Juliana Nash in Motion: Inseparable as the Stars
Juliana, in a gig with Talking to Animals.

I Want Candy: Speaking of far too few in far too long, it's a chilly Monday night in Williamsburg, Brooklyn, and Mr. Cyrano has trundled out to Pete's Candy Store to see Juliana Nash in her first musical appearance since last spring or so (new daughter, bliss). Playing solo with her acoustic guitar, Juliana is charming and easy with the crowd in the back boxcar room. This is an among-friends reacquaintance gig, and it's a gem. And there's not a Beanie Baby in sight, which is how it should be.

Juliana is one of New York's finest songwriters (Mary Ann's from Hoboken, and no, we're not comparing), and her voice should be declared a national resource. As the singer and songwriter fronting the band Talking to Animals, which more or less broke up last year after a decade of playing hard and getting stomped in a sour major-label experience, she was a roaring hellion rocker-poet. In her chamber-pop mode, Juliana turns the volume down a few notches but stints not a tick in power or presence. She has a rare gift for instantly-memorable hooks, and for marrying perfect words to perfect licks. If you're watching at home, this means that not only do you hum the damn stuff for weeks after you first hear it, but also that when you see her again the songs are even better than you remembered. Repeat as necessary; it's been a couple of years for your correspondent and this is still going on.

Where Mary Ann Farley is master with the aftereffects of sorrow, Juliana's strength is in poignancy and heartbreak. Her songs are portraits, colored in broad strokes of sympathy, disappointment, desire. There's a wounded wisdom at work in her writing, a quiet certainty that all the good intentions in the world aren't going to fix this place up, but that we might as well do our best anyhow. At this show, Storytellers-style, she footnotes some of her work, matching songs with their origins. Juliana seems nonplussed at being in such a talky mood, but we're eating it up. So we learn that "Indiana Angel," which begins with the startling line "Please don't promise me Christmas / And then take it away," came about when a friend decided not to bring her home to meet the family in Indiana one holiday season ("Oh I've seen where / Where promises go / I've seen where they go").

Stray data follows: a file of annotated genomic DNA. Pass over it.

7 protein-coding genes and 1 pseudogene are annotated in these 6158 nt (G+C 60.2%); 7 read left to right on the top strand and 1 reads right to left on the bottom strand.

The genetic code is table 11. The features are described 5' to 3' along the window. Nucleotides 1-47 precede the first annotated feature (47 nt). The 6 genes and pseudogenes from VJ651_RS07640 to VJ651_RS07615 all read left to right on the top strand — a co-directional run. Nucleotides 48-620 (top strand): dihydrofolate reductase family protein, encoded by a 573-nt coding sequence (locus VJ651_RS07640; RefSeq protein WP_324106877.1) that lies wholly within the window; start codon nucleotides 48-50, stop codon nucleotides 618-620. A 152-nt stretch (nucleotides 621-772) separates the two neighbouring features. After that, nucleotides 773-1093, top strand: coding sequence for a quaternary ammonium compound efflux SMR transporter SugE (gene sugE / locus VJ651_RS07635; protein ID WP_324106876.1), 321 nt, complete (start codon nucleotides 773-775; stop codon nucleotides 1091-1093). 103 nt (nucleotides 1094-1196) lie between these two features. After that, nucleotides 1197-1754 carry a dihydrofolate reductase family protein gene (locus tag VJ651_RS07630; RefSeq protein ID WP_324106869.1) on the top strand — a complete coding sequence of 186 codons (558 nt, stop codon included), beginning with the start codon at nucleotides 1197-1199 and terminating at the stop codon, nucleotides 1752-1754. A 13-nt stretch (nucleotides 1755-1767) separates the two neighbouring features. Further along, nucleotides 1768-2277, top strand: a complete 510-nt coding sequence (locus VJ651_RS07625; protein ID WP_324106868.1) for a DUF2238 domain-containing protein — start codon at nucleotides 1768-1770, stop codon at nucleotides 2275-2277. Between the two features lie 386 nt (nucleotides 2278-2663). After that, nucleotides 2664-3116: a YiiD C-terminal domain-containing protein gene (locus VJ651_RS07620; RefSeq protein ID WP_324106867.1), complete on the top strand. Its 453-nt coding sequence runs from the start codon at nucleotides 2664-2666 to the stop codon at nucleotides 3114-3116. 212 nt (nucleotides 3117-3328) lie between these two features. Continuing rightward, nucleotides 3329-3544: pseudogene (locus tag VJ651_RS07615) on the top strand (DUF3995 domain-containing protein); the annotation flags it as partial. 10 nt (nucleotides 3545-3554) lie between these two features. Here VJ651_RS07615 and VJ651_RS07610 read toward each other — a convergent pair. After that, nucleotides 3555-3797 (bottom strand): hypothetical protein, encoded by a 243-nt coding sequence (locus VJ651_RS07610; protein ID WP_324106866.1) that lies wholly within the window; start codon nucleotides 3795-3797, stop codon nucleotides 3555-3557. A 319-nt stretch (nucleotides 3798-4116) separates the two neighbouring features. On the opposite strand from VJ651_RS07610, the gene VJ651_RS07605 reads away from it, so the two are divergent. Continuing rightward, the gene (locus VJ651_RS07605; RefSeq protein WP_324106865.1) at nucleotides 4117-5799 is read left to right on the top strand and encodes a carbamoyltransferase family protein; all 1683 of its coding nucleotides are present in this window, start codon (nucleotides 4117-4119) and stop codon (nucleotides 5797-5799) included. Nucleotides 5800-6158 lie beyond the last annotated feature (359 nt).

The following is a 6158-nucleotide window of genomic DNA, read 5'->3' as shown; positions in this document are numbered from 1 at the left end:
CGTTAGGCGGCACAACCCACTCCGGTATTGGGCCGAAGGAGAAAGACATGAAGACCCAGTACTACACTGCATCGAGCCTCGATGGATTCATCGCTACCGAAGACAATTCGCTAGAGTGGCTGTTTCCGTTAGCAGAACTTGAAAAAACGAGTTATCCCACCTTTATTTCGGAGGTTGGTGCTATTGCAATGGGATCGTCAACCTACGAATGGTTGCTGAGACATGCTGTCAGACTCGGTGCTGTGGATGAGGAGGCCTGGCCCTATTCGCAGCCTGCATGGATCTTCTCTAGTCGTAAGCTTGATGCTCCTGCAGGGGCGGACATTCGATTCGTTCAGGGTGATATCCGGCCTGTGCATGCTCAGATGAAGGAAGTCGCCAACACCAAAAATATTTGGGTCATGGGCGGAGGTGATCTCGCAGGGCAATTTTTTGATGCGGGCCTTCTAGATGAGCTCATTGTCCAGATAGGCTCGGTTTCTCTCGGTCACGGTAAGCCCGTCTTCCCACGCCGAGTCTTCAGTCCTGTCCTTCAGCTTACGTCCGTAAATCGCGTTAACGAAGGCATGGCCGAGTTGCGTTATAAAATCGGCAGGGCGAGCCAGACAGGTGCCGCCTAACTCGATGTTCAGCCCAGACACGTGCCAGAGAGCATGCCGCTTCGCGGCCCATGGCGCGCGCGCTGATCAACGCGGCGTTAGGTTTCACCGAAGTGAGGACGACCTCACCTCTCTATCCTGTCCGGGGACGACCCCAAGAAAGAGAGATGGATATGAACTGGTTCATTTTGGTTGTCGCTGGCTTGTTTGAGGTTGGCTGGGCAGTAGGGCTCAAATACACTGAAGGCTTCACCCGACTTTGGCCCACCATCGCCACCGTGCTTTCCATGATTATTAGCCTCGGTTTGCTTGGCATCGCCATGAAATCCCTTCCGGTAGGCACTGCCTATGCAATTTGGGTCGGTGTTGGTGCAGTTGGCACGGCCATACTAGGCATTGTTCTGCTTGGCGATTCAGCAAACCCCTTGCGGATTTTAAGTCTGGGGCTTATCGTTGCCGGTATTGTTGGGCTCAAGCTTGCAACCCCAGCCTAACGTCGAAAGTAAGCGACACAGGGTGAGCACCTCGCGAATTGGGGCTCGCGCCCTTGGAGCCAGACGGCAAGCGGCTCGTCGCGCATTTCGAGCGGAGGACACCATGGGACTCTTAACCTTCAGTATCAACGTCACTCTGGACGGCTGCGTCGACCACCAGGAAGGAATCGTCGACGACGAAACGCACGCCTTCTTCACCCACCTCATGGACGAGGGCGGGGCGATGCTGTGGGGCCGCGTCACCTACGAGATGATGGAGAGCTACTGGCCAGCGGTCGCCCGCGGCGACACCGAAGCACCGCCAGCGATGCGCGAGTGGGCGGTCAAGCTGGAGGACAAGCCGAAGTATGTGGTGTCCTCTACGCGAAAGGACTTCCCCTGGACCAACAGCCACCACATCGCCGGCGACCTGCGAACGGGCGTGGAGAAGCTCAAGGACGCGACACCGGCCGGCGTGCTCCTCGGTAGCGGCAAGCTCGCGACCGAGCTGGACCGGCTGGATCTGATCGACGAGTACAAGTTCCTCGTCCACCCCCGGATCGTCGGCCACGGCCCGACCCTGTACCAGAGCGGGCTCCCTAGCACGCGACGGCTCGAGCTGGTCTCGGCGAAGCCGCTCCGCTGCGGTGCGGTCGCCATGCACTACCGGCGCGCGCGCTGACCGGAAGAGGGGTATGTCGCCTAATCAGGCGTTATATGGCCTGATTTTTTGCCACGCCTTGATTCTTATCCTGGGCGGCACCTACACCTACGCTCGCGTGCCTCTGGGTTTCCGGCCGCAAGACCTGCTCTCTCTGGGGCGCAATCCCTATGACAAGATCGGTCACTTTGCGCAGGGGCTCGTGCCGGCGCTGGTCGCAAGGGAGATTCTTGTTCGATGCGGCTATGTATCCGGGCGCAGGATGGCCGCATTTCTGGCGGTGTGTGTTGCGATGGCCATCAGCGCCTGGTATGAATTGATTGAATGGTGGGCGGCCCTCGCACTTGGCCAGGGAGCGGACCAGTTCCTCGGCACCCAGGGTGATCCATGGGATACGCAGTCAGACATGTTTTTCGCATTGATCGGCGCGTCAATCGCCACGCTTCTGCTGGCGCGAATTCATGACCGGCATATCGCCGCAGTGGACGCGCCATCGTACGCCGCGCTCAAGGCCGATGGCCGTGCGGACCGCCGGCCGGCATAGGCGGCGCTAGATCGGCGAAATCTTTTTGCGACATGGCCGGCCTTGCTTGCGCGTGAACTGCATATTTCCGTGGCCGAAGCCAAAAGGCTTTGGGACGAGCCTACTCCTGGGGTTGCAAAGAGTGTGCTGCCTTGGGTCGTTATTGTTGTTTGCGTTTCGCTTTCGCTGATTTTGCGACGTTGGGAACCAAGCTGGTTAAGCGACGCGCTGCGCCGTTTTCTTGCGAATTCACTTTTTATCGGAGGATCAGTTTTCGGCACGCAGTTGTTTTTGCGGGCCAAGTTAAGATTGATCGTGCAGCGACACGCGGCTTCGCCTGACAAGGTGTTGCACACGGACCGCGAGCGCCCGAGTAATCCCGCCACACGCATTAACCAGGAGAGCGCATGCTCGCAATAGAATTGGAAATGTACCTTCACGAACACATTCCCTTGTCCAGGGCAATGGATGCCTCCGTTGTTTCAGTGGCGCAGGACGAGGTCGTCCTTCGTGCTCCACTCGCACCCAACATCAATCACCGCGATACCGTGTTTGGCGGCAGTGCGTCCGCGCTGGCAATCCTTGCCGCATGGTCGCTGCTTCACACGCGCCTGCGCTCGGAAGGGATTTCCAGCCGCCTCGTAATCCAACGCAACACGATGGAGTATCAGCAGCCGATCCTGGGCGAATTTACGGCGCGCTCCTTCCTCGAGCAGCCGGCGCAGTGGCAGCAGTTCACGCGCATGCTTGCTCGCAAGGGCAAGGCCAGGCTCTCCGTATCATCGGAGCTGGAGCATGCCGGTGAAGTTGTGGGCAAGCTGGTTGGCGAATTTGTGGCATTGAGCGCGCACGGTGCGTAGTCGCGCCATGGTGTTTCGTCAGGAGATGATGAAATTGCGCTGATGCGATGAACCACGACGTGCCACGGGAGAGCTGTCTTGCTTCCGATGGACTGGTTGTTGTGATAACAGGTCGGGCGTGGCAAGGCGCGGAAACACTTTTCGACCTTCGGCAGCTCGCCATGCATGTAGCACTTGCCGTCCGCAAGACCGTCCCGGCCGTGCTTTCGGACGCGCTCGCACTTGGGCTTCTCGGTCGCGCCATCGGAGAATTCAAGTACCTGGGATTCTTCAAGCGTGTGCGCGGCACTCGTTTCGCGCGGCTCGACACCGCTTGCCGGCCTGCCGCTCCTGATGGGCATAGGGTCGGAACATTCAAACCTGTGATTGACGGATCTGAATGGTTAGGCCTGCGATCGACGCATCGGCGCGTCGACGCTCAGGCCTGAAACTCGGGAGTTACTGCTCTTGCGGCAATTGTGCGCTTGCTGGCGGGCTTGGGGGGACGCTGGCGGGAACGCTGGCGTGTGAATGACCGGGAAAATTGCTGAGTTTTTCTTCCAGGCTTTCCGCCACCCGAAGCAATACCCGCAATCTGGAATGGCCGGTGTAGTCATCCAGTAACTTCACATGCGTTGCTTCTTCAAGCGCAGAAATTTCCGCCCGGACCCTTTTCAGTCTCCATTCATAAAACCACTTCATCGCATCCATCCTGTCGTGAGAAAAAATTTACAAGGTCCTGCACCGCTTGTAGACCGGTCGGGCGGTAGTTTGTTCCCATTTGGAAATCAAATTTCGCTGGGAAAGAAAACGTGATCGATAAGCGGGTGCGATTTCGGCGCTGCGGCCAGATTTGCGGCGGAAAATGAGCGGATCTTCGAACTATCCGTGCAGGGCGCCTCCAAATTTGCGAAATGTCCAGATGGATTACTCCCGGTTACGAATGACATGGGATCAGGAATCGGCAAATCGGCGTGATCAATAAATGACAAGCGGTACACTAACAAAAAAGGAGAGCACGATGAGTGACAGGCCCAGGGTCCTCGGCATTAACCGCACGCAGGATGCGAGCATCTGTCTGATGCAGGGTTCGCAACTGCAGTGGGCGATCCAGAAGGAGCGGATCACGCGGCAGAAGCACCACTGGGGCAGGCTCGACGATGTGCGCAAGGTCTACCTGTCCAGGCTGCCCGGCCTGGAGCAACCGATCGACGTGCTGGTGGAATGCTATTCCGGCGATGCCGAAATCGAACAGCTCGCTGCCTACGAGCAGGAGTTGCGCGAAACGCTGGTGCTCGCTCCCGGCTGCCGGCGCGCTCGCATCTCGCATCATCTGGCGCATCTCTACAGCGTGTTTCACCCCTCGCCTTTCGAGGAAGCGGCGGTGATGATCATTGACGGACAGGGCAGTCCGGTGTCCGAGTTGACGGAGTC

Some of the favorites aren't in this set; it's been a while since Juliana played guitar. Those that are here are delicious, swaddled in her gorgeous plumsweet voice, rendered in a pageant of just-so melancholy. "Don't ask how long / We're built for longing," she sings in a song to local talent and friend Jenifer Jackson. It's the kind of canny and instant wordplay that defines her writing and makes return visits constantly rewarding. The first and only Talking to Animals record, "Manhole" (Velvel, 1998), can be found here and there in the odd record store; it is no longer in print, which is a rotten state of affairs, and contains older work (including, notably, "Turning into Beautiful," which is 3:23 of pure thumpy joy). Juliana's recent songs are not yet recorded, so you'll have to come out and hear her live. A little bird tells us that there will be a reunion performance by Talking to Animals here in New York early in the New Year, and I cannot recommend this show more highly without embarrassing myself. Keep an eye out.

This column goes in scant hours before the Big Court is expected to rule on the latest round of electoral lawsuits. It's driving me crazy. "Moose," I will say in my dotage to my unconceived grandson (he's a strapping lad), "Moose, I was snowlocked in a Boston guest room with nowt but a feather quilt and my first girlfriend during the blizzard of '78. We could still burn wood back then, and we did. I remember the Napster lawsuits; I remember when we thought might not make it through the year. Pass me that thermojelly warmer for my widdershin shanks, boy, and spunt close, I'm tired of yelling. I voted in Noughty-O, the year the President sat but wasn't elected. So when I say we're watching Star Trek, that's what we're watching. Ha. Now where's my remote?"

See you in two.

Percentage of flight delays nationwide caused by La Guardia airport: 23
Number of flight delays nationwide caused by Mr. Cyrano showing up 10 minutes before his last flight: 1
Number of weeks this column is late because Mr. Cyrano has been obsessing over the NPR election coverage: 1
Percentage of things Mr. Cyrano is late for these days: Most.


Mary Ann Farley:
Jenifer Jackson:
Juliana Nash does not currently have a Web site. She says she will soon. The old Talking to Animals site at is down, but the domain is reserved at this writing.
Check for Juliana Nash/Talking to Animals NYC performance dates on The Gigometer™:
Eddie Skuller:

"There may be times when we are powerless to prevent injustice, but there must never be a time when we fail to protest." - Elie Wiesel, writer and Nobel laureate (thanks, Anu)

All photos this week by Pierre Jelenc.

Home » Music Spotlight » Still Life with Beanie Babies: Mary Ann Farley and Juliana Nash, and the Persistence of Memory